Staff member
Joined Oct 7, 2001
Alright, time to get serious for a minute. I have a question that maybe some of you can help me out with. The woman I am dating is probably the woman I will marry. I want to have kids some day, the whole nine yards. But, how do you find the time for family in this business unless like my parents, we lived above the restaurant. I mean I work 10-16 hrs. a day 5-7 days a week. Where do you find the time to raise a family and be a good parent while trying to run a successful restaurant? Is it possible or should I move into the world of corporate chefdom? I would love to hear from anyone who has dealt with this situation.
Joined May 14, 1999
God Bless you Pete! Okay, serious it is. I have been chef-ing for 23 years now and have a very impressive resume, but all that changed when I had my daughter (now four years old). I sobbed all the way to work when she stopped me on my way out the door and asked me to please stay home and play a game with her. I sold out and became a corporate chef: I now get two days off each week: one for the wife and one for the daughter, and I'm as happy as can be (and so are they).

You know what Pete? Being a loving father and husband has made me a much better chef! I have learned to tolerate the human side of my employees; I have learned to show my coworkers some measure of the same affection I show my daughter. They have returned it to me in spades!

In any contest between career and family, family always rules! Your children need a Daddy much more than your kitchen needs a chef. Place as much effort into your marriage as you do into your kitchen and you will be rewarded in ways you never dreamed of. Do not worry about the money or anything else. These things will take care of themself. Life is fleeting. How do you want to be remembered? If you were asked to write your obituary now, what things would you like to say about yourself? He was a great chef? I doubt that would be mentioned at all.

You have the God-given opportunity to make a difference in the life of a wonderful woman and future child. Do not blow it.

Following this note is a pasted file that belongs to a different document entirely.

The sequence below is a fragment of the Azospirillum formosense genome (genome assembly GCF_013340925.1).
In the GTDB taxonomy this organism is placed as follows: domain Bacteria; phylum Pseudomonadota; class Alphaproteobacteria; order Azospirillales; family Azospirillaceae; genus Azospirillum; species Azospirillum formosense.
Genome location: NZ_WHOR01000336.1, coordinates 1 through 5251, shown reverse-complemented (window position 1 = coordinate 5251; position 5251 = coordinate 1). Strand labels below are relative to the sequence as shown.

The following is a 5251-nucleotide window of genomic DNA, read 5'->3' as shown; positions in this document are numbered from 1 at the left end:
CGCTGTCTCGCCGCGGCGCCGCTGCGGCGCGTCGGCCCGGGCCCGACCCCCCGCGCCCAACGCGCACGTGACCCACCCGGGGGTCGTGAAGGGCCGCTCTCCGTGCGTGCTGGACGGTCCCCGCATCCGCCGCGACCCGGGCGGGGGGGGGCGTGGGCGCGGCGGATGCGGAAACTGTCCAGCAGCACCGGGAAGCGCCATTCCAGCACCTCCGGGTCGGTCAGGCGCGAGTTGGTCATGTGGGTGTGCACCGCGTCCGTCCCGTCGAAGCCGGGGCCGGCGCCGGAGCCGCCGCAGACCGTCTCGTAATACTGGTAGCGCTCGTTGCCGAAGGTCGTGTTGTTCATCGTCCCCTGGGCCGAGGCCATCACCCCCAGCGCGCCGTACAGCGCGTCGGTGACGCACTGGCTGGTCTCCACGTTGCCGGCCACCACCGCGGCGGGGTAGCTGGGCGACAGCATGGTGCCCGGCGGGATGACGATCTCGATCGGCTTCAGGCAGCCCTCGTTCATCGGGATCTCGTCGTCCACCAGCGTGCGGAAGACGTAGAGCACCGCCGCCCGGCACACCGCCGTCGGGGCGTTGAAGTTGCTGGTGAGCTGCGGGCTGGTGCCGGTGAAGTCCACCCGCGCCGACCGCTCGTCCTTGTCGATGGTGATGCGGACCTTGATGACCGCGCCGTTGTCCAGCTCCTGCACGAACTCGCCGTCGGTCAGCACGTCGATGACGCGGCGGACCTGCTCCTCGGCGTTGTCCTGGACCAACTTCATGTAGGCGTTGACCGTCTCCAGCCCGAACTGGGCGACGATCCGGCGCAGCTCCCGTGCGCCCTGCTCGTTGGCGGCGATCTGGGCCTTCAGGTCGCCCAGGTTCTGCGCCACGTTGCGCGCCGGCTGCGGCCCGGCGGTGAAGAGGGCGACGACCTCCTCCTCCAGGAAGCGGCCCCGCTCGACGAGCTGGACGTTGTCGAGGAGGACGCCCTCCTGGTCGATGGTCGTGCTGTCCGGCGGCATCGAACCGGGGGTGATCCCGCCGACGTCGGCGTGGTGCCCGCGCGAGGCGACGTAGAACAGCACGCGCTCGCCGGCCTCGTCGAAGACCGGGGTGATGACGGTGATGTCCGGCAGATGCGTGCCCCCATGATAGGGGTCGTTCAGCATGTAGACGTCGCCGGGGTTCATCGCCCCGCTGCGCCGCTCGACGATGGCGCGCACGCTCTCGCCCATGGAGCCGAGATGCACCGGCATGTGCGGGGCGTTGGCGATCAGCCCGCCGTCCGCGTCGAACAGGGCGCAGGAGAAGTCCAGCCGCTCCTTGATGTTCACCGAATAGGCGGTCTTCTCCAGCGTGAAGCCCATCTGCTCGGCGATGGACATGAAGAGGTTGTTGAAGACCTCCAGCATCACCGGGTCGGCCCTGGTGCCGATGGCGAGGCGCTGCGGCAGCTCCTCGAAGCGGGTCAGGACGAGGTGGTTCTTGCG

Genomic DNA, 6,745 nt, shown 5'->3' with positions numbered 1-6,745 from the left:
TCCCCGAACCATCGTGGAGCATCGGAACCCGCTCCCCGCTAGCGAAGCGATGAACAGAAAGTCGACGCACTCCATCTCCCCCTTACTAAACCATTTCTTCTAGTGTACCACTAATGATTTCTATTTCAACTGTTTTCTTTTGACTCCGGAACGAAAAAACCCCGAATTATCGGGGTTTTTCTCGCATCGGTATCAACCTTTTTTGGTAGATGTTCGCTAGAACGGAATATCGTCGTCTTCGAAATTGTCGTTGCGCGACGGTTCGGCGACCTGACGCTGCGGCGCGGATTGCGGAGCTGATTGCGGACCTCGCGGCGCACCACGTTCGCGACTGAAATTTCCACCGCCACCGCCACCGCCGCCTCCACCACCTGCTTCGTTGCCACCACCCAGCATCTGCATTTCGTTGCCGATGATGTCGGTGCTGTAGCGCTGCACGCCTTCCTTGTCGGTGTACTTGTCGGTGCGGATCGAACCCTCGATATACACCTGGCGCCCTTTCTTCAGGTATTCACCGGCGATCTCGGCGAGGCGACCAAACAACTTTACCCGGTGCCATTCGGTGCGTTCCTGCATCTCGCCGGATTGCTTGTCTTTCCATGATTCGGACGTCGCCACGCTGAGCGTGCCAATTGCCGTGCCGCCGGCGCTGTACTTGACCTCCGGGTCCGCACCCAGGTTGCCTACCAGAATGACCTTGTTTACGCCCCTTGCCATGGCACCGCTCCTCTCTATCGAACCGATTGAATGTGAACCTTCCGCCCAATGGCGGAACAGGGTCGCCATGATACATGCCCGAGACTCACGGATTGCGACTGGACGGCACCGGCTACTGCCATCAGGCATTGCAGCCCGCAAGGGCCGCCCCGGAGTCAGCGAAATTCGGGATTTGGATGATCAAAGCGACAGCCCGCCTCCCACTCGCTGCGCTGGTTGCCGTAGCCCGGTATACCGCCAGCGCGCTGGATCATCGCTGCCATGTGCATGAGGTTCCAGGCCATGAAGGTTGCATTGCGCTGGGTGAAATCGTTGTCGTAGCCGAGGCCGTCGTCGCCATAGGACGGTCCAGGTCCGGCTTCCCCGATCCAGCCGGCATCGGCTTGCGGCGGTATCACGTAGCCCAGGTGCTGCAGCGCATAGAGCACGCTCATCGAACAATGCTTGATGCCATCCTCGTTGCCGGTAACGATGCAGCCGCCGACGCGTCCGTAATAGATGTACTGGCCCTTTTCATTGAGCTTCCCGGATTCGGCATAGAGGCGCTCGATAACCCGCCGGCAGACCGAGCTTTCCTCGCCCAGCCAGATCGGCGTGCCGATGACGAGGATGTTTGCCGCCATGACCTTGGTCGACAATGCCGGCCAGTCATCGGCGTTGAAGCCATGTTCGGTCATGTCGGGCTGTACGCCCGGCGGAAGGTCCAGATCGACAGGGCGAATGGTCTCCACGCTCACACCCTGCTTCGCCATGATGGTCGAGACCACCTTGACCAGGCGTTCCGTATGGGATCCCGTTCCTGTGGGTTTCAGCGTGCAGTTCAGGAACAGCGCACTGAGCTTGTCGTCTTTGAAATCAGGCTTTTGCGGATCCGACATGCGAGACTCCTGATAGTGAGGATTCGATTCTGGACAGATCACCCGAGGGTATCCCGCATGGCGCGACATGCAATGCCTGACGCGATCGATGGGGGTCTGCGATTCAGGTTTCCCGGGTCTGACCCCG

Joined Jun 4, 1999
I HAVE BEEN in the business for over 20 years well lets say all mylife as my father was a chef and when I was young I made a promise that I would never become a chef..because I never saw my make matters worse my mother was a nurse who worked night shift so I didnt see her much either....wel I became a chef and married a nurse!!! You have to make sure you have family support to help out because just because you say you will finish at a certain time does not mean a thing..the kids missed us and there were times when it would have been easy to stay home with the family but I knew the kitchen was busy is not easy to pull off but I always made sure I had at least one day off a week to spend with my husband and the other day off to do stuff with the kids..and I mean real quality time no matter how tired you are or how many new menus you have on your mind...this is their day ..the other thing we did was get a young girl she worked 3-5 days a week and basically she was someone to be home for when the kids got home from school...very important!!..and to help with schoolwork ..go shopping...and do a bit of housework...basically she was to be there as the kids mentor and we had her for 10 years....soooo lucky...until she went overseas to thing we learnt was the kids arent interested in what a **** of a day you've had once youre home you,re there for them.


Founder of
Staff member
Joined Oct 5, 2001
The main reason that I left the business to go back to school was because of the family issue.